— The Wild Olive • Basil King

... incarnation and life and death of Jesus Christ our Lord. There, and not in the thoughts of our own hearts nor the tremors of our own consciences, nor in the enigmatical witness of Providence—which is enigmatical until it is interpreted in the light of the Incarnation and the Crucifixion—there we see most clearly the 'ways' of God, the beaten, trodden path by which He is wont to come forth out of the thick darkness into which no speculation can peer an inch, and walk amongst men. The cross of Christ, and, subordinately, ...
— Expositions of Holy Scripture - Isaiah and Jeremiah • Alexander Maclaren

... angel, with foliage; (3) a head; (4) a man conducting a woman to a church door; (5) a bishop in benediction; (6) a king enthroned; (7) a bishop enthroned; (8) a king and a bishop enthroned together; (9) the Crucifixion (modern); (10) the Annunciation; (11) the expulsion from Paradise; (12)? the good Samaritan; ...
— Bell's Cathedrals: The Cathedral Church of Ripon - A Short History of the Church and a Description of Its Fabric • Cecil Walter Charles Hallett

... me.[FN179] When I came to the palace, I saw over against it eight-and-thirty gibbets set up, whereon were eight-and-thirty men crucified, and under them eight-and-thirty concubines as they were moons. So I enquired of the reason of the crucifixion of the men and concerning the women in question, and it was said unto me, 'The men [whom thou seest] crucified the Khalif found with yonder damsels, who are his favourites.' When I heard this, I prostrated myself in thanksgiving ...
— Tales from the Arabic Volumes 1-3 • John Payne

... shaking of this tree by showing that it is due to a peculiar formation in the structure of the aspen's foliage. This may be so, but that peculiarity of structure was created immediately after Christ's crucifixion, and was created as a memento, for all time, of one of the most unpardonable ...
— Byways of Ghost-Land • Elliott O'Donnell

... save Jesus from the hands of His prosecutors, whose rage against their Victim was only intensified by the struggle in which they had engaged; and there was no course now open to him but to hand Jesus over to the executioners for, at least, the preliminary tortures of crucifixion. ...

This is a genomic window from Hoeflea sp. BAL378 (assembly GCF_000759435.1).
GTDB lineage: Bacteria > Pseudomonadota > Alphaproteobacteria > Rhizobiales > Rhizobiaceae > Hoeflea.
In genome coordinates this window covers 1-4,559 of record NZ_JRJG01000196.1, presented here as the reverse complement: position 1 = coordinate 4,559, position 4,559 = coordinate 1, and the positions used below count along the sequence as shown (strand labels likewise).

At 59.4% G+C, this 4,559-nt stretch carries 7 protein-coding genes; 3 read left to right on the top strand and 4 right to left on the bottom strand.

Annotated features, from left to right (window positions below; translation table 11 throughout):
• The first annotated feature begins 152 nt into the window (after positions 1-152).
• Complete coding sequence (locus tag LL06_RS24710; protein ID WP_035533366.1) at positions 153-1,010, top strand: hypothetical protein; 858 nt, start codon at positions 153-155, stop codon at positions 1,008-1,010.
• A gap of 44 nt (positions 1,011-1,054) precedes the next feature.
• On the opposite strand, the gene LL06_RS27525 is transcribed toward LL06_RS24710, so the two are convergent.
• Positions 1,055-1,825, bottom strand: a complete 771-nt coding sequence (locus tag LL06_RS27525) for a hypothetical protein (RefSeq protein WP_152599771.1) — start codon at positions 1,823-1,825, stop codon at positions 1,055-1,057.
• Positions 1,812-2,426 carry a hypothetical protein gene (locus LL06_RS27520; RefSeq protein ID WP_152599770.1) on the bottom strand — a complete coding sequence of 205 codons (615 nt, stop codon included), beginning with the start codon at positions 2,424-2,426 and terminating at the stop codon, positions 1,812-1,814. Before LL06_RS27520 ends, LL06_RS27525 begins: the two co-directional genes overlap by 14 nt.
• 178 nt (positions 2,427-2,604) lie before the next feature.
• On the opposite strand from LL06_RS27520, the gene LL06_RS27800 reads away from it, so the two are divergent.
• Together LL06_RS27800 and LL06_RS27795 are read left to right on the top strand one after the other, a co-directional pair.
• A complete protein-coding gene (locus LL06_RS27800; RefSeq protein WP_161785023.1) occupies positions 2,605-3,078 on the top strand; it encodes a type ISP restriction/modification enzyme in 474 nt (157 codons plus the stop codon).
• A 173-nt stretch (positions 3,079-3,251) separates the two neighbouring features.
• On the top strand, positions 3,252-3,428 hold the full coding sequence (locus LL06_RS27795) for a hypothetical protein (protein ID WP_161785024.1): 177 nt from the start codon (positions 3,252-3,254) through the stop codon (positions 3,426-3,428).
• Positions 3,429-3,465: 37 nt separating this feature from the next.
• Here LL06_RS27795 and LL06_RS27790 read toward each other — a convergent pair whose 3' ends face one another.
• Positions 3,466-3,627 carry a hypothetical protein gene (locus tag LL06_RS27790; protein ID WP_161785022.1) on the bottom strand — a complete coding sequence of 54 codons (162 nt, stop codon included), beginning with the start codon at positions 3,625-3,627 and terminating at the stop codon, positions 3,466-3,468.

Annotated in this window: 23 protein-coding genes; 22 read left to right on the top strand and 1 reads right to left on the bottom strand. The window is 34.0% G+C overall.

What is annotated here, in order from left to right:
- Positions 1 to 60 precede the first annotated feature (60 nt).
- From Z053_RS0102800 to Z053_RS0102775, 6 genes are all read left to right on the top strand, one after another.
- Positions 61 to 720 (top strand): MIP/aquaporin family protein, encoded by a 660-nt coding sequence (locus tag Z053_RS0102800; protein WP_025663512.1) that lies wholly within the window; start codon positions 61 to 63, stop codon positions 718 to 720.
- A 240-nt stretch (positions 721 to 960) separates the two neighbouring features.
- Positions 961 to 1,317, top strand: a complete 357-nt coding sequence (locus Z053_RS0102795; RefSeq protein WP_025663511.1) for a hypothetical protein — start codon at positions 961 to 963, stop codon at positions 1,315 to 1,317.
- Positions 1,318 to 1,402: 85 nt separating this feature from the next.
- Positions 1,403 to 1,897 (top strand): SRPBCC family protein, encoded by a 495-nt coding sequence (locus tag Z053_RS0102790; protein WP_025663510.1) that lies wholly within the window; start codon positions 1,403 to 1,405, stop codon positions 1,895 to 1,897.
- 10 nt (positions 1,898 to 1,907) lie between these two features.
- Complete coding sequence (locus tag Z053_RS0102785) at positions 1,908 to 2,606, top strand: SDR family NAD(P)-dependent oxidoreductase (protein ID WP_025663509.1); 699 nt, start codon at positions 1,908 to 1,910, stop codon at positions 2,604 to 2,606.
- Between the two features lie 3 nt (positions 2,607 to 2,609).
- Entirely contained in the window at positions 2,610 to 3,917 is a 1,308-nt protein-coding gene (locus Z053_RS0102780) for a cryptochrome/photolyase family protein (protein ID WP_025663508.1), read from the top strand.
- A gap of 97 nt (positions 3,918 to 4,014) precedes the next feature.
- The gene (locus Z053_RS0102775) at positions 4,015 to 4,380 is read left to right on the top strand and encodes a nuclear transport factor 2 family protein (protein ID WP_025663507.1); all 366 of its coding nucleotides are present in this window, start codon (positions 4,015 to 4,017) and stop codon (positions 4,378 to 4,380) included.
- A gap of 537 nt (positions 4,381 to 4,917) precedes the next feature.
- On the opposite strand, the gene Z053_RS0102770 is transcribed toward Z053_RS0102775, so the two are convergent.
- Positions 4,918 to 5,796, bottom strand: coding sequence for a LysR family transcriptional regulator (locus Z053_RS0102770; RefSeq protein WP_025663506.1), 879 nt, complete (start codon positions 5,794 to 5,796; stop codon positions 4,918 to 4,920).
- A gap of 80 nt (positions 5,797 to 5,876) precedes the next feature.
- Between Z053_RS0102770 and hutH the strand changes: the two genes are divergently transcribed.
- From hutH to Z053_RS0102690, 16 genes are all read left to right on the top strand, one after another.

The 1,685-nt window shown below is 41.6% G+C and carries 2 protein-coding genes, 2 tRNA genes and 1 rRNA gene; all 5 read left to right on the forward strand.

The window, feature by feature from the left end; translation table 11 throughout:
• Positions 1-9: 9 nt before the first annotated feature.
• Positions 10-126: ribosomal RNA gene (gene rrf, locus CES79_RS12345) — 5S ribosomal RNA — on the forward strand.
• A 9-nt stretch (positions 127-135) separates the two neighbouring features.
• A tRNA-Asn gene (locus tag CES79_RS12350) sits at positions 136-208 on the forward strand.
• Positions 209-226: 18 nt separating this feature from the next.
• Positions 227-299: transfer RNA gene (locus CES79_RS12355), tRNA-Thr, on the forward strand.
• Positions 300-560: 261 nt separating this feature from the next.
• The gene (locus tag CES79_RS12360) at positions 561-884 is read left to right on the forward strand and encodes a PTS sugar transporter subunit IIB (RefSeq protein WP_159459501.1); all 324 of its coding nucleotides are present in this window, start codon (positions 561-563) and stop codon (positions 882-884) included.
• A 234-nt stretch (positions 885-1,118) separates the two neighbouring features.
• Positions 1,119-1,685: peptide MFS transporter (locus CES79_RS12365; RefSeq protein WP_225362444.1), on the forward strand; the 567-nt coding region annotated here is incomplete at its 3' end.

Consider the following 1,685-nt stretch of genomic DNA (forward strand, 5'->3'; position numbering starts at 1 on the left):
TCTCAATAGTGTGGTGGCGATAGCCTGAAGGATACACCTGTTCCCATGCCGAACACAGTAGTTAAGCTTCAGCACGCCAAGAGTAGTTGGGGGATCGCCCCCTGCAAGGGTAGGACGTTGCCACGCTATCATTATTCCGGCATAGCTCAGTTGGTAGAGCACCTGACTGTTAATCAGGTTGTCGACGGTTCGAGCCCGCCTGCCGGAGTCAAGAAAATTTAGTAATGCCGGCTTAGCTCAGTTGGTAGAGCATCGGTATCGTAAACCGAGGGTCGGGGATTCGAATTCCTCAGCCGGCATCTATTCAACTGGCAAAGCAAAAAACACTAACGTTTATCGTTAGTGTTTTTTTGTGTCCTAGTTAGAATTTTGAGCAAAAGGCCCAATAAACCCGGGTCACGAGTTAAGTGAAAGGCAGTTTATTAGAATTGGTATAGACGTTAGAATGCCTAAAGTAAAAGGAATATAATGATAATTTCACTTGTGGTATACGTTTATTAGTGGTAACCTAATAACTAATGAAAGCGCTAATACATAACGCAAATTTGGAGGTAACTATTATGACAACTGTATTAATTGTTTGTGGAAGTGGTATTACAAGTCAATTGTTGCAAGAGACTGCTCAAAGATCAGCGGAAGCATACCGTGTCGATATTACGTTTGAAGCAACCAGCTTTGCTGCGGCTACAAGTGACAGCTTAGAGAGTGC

— The Trial and Death of Jesus Christ - A Devotional History of our Lord's Passion • James Stalker

... wayside inn we were ravenous, and Jimmie's thirst could be indicated only by capital letters. But winding in and out among farmhouses with flower gardens of hollyhocks, poppies, and roses; passing now a wayside shrine with the crucifixion exploited in heroic size; houses and barns and stables all under one roof; and now curiously painted doors peculiar to Bavarian houses; the country inns with their wooden benches and deal tables spread under the shade of the trees; parties of pedestrians, members of Alpine clubs, taking their ...
— Abroad with the Jimmies • Lilian Bell

... apparent thought. "A boat—and Yoshida! Who would have thought it? Ah! The wicked are not to escape punishment. Three feet nearer Heaven—on a stake; and one's belly full of wind holes—from the spears. Go Shukke Sama, the crime was a dastardly one. Five thousand ryo[u]! Surely it means crucifixion on the embankment. We will furnish poles for plover—to roost upon."[25] Dentatsu made a sign of frightened repulsion. He could not speak. Jimbei seemed to catch an idea. "Ne[e]san! Ne[e]san! keep the honoured Shukke Sama company over his wine. There is a purchase to make.... By the house? No such ...
— Bakemono Yashiki (The Haunted House) - Tales of the Tokugawa, Volume 2 (of 2) • James S. De Benneville

... that was stored in it might be poured into our hands. God came near us in the life, but God became ours in the death, of His dear Son. Incarnation was needed for that great privilege—'we beheld His glory'; but the Crucifixion was needed in order to make possible the more wondrous prerogative: 'Of His fulness have all we received.' God gives Himself to men in the Christ whose life revealed and whose death imparted Him to ...